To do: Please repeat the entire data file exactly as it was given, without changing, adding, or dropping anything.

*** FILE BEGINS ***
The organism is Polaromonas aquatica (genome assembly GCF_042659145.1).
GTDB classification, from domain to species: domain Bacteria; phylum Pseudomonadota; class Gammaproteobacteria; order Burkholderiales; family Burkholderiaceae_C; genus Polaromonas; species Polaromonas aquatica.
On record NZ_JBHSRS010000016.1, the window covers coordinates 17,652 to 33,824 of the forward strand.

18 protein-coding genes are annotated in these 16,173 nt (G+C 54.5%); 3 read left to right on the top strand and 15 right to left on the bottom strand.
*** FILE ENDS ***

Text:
The organism is Polaromonas aquatica (genome assembly GCF_042659145.1).
GTDB classification, from domain to species: domain Bacteria; phylum Pseudomonadota; class Gammaproteobacteria; order Burkholderiales; family Burkholderiaceae_C; genus Polaromonas; species Polaromonas aquatica.
On record NZ_JBHSRS010000016.1, the window covers coordinates 17,652 to 33,824 of the forward strand.

18 protein-coding genes are annotated in these 16,173 nt (G+C 54.5%); 3 read left to right on the top strand and 15 right to left on the bottom strand.